Henry was surprised by the texture of the sea cucumber. I was proud of him for touching, since he usually shies away from icky stuff (unlike his brother). All the kids in the photo below seem to be surprised and excited!
We even saw creatures that looked like hairy aliens. This crab uses bits of seaweed to disguise itself from predators. I wonder what kinds of questions Sid would come up with about this crab!
We could have spent all afternoon at the Mobile Marine Lab. Long after Leo’s class went inside for lunch I was out there chatting with the owner while Henry splashed around. He needed a complete change of clothes when we got home. I got in the car scheming about hiring the Mobile Marine Lab for Henry’s next birthday party. It would be so much better than that place with “Cheese” in the name.
If any of the creative folks at Sid are reading this…please do a show about marine life! I think it would be amazing for the Sid gang to visit an aquarium or even go to the beach. Think of all the science investigations you could dream up!
Do you kids enjoy hands-on experiences with animals? Is your kid a messy scientist or a lab coat professional?

The two weeks of school at Leo’s preschool are akin to Senior Week in high school. They are up to silly antics and theme oriented days. The agenda includes, pajama day, water day, teddy bear picnic, mobile marine lab, and a hot dog lunch. The highlight for Leo, however, is Wacky Hair Day. We poofed out his golden locks and I spray painted his hair green. He was giddy with excitement. Henry got to come too, as the elementary school is already done for the year.
Wacky hair day also coincided with my last visit to Leo’s class as the “Science Mom.” I soon learned that ALL the kids were giddy with excitement. Thank goodness I had the perfect activity planned. I decided to modify the Move It activity and have the kids listen to their heartbeats.
First, I had the children try and find their heartbeats while at rest. We checked pulses, wrists, and chests. Partners used their hands to find a heartbeat. They took this job very seriously.
We had a very interesting discussion about why a heart beats and the import job the heart has in your body. I love how they combine the literal and the figurative as we talked about blood, muscles, love, and friendship. A heart is a busy organ.
Then we did some stretching before I began the official dance party. I let my boys choose the song so I cranked up “I Got A Feeling” by the Black Eyed Peas. Then we all started jumping and dancing and laughing and silliness ensued. (The pictures are blurry, but I love how they capture the joy of the dance.)
When the music stopped, I can tell you, ALL of our hearts were beating fast. The kids had no problem at all finding their heart beats. As we caught our breath, I explained the importance of exercise and how good it is to get our hearts pumping and our bodies moving. The kids agreed whole-heartedly. So much so that we waited until our hearts had slowed down a bit and started the dance party all over again. They had such a blast. It was so funny to see them dance like crazy and stop to check their hearts and then ramp it up again. And most of them were singing at the top of their lungs too.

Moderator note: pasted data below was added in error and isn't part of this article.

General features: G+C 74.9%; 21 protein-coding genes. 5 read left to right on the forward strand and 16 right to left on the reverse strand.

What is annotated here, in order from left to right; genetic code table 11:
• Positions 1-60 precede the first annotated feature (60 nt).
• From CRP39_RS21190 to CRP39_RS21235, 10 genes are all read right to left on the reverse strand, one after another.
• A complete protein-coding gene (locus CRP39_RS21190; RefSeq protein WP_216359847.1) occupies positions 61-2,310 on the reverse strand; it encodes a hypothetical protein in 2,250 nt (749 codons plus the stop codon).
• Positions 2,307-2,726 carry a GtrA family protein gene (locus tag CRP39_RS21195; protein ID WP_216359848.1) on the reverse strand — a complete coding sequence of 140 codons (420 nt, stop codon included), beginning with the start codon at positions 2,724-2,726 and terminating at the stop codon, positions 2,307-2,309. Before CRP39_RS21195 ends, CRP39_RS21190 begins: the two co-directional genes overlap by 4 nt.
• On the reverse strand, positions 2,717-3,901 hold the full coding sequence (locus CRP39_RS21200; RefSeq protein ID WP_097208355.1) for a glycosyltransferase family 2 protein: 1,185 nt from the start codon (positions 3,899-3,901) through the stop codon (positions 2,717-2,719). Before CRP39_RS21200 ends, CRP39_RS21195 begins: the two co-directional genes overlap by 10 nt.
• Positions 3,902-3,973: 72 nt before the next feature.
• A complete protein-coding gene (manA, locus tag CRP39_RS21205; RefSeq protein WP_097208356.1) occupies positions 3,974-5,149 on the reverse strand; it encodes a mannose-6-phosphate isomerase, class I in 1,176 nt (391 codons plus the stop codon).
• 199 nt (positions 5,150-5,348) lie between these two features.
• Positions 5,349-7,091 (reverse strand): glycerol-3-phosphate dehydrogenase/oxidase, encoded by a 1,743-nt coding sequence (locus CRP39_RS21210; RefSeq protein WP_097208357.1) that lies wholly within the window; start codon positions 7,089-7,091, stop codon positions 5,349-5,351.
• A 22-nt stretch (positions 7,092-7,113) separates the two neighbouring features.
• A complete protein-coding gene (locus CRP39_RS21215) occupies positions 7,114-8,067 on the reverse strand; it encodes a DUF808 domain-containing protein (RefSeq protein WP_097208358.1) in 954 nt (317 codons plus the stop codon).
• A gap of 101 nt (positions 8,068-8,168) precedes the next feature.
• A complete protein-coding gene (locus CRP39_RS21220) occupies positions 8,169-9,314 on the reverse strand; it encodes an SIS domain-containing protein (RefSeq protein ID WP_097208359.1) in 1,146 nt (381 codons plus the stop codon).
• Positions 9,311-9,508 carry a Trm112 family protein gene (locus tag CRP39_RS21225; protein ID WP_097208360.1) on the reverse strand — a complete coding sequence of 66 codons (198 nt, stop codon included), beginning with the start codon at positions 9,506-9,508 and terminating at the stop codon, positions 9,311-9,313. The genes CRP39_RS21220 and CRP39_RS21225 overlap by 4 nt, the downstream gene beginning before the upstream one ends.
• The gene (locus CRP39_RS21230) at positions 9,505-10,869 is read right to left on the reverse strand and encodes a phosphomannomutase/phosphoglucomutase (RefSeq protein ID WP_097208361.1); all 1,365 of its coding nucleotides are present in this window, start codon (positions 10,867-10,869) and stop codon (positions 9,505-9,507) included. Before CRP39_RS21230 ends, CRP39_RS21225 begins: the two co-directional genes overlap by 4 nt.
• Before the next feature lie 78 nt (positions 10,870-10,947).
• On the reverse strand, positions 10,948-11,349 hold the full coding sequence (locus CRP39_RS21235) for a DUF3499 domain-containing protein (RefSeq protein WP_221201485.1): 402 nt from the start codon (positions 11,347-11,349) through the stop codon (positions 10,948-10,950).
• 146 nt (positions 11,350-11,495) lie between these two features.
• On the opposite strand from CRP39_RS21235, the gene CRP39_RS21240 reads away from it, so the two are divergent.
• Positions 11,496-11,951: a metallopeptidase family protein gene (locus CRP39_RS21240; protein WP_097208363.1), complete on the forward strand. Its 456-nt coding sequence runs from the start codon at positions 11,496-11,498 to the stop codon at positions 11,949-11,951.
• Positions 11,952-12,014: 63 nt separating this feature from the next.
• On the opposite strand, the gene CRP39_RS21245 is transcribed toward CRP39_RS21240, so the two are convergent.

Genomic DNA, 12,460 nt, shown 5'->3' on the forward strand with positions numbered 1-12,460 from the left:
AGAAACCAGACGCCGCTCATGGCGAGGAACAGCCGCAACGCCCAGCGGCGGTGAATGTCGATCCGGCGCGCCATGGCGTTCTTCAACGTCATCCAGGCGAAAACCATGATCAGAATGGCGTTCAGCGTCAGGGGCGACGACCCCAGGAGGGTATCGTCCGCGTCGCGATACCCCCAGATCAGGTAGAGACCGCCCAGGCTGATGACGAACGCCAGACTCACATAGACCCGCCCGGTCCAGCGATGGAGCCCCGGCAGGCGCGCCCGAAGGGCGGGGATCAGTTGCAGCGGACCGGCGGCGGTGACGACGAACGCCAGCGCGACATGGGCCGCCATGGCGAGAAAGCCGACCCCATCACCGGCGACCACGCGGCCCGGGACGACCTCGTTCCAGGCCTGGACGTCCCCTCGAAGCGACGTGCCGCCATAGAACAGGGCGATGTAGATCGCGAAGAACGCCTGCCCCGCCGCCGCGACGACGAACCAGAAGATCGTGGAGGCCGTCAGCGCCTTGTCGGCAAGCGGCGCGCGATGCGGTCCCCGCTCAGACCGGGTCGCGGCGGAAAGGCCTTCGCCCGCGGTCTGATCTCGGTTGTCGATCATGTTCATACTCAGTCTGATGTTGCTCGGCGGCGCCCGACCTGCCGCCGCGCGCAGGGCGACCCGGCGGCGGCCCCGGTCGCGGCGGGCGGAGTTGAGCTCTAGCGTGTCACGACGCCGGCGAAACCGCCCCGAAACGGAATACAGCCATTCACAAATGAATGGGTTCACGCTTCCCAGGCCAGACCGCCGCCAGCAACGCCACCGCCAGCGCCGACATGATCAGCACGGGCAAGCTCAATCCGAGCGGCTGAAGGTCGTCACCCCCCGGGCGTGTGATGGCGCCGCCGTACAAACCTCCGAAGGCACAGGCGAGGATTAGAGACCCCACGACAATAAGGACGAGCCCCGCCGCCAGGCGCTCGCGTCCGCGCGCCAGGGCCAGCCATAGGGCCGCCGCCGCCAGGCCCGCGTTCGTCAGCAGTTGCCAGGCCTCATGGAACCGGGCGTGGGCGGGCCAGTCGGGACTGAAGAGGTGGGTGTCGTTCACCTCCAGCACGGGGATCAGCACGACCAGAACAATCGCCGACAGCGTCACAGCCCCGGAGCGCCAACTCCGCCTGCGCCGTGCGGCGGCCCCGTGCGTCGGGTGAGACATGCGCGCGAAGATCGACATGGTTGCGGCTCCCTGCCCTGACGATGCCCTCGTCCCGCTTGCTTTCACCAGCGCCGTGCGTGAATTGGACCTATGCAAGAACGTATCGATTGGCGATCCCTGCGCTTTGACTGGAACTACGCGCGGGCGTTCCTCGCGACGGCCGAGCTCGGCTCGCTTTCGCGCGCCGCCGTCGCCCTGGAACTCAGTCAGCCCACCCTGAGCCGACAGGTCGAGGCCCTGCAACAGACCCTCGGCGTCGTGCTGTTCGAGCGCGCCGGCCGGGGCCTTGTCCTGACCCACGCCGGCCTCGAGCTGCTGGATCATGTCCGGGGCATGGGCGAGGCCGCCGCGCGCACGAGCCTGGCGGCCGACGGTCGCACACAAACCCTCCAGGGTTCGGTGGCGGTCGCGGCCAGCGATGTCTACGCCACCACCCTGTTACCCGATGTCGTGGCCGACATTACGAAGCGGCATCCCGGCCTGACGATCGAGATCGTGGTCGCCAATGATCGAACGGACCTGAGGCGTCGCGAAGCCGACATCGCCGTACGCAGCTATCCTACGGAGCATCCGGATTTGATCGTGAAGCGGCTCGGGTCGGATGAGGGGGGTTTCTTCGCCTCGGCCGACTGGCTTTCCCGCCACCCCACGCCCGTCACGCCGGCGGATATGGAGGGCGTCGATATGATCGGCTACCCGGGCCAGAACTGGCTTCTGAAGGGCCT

After the second round, the whole class decided to take a rest. The room was quiet for about 15 seconds.
It was bittersweet to do this activity with Leo’s class. I love that I could adapt a Sid activity to meet the need of this group on a very exciting day. I would have loved to expand it and include the Bones investigation with the splints, but there wasn’t enough time. As the kids bounced around it struck me how much they resembled our friends on Sid the Science Kid: wacky hair, fun science learning, and children who cooperate together. I will miss this bunch!
Have you ever adapted a Sid activity or changed the way you do an investigation? I would love to hear about your ideas!

Talking trash. That’s what a bunch of colleagues and I found ourselves doing last week. Some of our trash talk was the kind you might expect to hear on the basketball court (this group is not shy about making fun of each other!), but most of it was a discussion of trash and the kinds of activities that would engage kids in thinking about ways to care for the environment.
As part of our work designing a new preschool curriculum, we spend a lot of time brainstorming classroom activity ideas. Last week, we were all about the environment and conservation. I’m pleased to report that Dirt Detectives and Teeth Time were mentioned as models for great, engaging learning experiences by those who watch Sid and have tried the activities with kids. How gratifying that was! But, there’s always more science fun and learning to be had, so we had to get to work, gabbing about garbage.
One idea involved an activity for older children in which a class collects the garbage leftovers from, say, a week of lunches. After each day, kids put together all the paper waste and food scraps and plastic bags and bottles and weigh the pile. After a week, totals are added. It’s pretty surprising what a heavy burden just one week of lunch leftovers puts on our landfills and recycling centers! Over the next weeks, children learn ways to reduce the amount of garbage they create, and they apply these techniques to putting lunch on a diet – less paper, fewer disposable bottles and cans, fewer wrappers, and minimal food scraps. Then they collect and weigh for another week, comparing the amount of garbage generated before and after.
I love this activity because it is so clear what a difference just a few small changes can make in the amount of garbage we create. To adapt it for preschool, though, required that I spend a little time wearing my thinking cap.
First, time is not a concept that preschoolers understand too well. Collecting for a week, then waiting weeks, then collecting again just seems like too much waiting! When I try this, I’m going to go with one day of collecting garbage, then a week or so learning about ways to limit waste, and another day to apply this new knowledge to a new kind of packed lunch.